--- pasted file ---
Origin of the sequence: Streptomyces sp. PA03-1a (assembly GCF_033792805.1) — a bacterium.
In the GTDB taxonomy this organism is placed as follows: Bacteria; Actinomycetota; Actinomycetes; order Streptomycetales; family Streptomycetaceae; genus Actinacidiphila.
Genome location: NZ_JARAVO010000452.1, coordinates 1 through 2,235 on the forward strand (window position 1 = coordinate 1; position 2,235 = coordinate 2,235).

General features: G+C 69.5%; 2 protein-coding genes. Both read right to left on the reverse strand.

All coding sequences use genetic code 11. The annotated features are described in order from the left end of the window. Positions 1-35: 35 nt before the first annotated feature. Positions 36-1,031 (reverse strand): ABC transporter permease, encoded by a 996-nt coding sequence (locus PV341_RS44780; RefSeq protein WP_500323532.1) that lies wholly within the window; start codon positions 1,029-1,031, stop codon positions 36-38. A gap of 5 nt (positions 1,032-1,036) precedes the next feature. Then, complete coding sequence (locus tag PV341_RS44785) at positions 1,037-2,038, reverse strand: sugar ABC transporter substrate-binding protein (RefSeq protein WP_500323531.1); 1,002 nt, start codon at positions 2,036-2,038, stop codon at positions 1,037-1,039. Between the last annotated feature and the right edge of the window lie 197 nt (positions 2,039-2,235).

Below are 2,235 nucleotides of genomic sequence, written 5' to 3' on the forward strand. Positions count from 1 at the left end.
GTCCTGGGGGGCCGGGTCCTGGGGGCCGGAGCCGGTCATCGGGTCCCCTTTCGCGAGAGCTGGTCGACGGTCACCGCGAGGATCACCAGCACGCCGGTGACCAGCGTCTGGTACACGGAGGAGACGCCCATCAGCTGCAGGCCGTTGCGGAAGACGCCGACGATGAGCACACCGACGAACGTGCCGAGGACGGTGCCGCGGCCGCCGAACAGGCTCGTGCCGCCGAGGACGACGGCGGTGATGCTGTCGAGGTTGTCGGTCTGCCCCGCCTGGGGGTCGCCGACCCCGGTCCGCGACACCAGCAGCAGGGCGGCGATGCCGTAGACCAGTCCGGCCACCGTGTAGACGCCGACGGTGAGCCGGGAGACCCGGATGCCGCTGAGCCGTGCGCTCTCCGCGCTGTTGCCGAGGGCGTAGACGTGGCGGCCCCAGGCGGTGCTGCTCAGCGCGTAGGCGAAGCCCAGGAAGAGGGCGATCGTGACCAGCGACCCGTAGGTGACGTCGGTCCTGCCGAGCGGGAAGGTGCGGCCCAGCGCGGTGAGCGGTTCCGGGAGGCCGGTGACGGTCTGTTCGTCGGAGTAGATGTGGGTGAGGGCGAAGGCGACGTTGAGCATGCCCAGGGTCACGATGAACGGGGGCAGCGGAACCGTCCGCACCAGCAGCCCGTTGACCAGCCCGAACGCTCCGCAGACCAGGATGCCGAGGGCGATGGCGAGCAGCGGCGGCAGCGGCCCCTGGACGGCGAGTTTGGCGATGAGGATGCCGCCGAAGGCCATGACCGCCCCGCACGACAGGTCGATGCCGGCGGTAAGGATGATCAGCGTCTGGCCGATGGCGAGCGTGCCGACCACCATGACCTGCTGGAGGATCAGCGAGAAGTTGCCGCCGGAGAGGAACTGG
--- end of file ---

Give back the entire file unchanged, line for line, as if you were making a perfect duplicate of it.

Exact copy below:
Origin of the sequence: Streptomyces sp. PA03-1a (assembly GCF_033792805.1) — a bacterium.
In the GTDB taxonomy this organism is placed as follows: Bacteria; Actinomycetota; Actinomycetes; order Streptomycetales; family Streptomycetaceae; genus Actinacidiphila.
Genome location: NZ_JARAVO010000452.1, coordinates 1 through 2,235 on the forward strand (window position 1 = coordinate 1; position 2,235 = coordinate 2,235).

General features: G+C 69.5%; 2 protein-coding genes. Both read right to left on the reverse strand.

All coding sequences use genetic code 11. The annotated features are described in order from the left end of the window. Positions 1-35: 35 nt before the first annotated feature. Positions 36-1,031 (reverse strand): ABC transporter permease, encoded by a 996-nt coding sequence (locus PV341_RS44780; RefSeq protein WP_500323532.1) that lies wholly within the window; start codon positions 1,029-1,031, stop codon positions 36-38. A gap of 5 nt (positions 1,032-1,036) precedes the next feature. Then, complete coding sequence (locus tag PV341_RS44785) at positions 1,037-2,038, reverse strand: sugar ABC transporter substrate-binding protein (RefSeq protein WP_500323531.1); 1,002 nt, start codon at positions 2,036-2,038, stop codon at positions 1,037-1,039. Between the last annotated feature and the right edge of the window lie 197 nt (positions 2,039-2,235).

Below are 2,235 nucleotides of genomic sequence, written 5' to 3' on the forward strand. Positions count from 1 at the left end.
GTCCTGGGGGGCCGGGTCCTGGGGGCCGGAGCCGGTCATCGGGTCCCCTTTCGCGAGAGCTGGTCGACGGTCACCGCGAGGATCACCAGCACGCCGGTGACCAGCGTCTGGTACACGGAGGAGACGCCCATCAGCTGCAGGCCGTTGCGGAAGACGCCGACGATGAGCACACCGACGAACGTGCCGAGGACGGTGCCGCGGCCGCCGAACAGGCTCGTGCCGCCGAGGACGACGGCGGTGATGCTGTCGAGGTTGTCGGTCTGCCCCGCCTGGGGGTCGCCGACCCCGGTCCGCGACACCAGCAGCAGGGCGGCGATGCCGTAGACCAGTCCGGCCACCGTGTAGACGCCGACGGTGAGCCGGGAGACCCGGATGCCGCTGAGCCGTGCGCTCTCCGCGCTGTTGCCGAGGGCGTAGACGTGGCGGCCCCAGGCGGTGCTGCTCAGCGCGTAGGCGAAGCCCAGGAAGAGGGCGATCGTGACCAGCGACCCGTAGGTGACGTCGGTCCTGCCGAGCGGGAAGGTGCGGCCCAGCGCGGTGAGCGGTTCCGGGAGGCCGGTGACGGTCTGTTCGTCGGAGTAGATGTGGGTGAGGGCGAAGGCGACGTTGAGCATGCCCAGGGTCACGATGAACGGGGGCAGCGGAACCGTCCGCACCAGCAGCCCGTTGACCAGCCCGAACGCTCCGCAGACCAGGATGCCGAGGGCGATGGCGAGCAGCGGCGGCAGCGGCCCCTGGACGGCGAGTTTGGCGATGAGGATGCCGCCGAAGGCCATGACCGCCCCGCACGACAGGTCGATGCCGGCGGTAAGGATGATCAGCGTCTGGCCGATGGCGAGCGTGCCGACCACCATGACCTGCTGGAGGATCAGCGAGAAGTTGCCGCCGGAGAGGAACTGG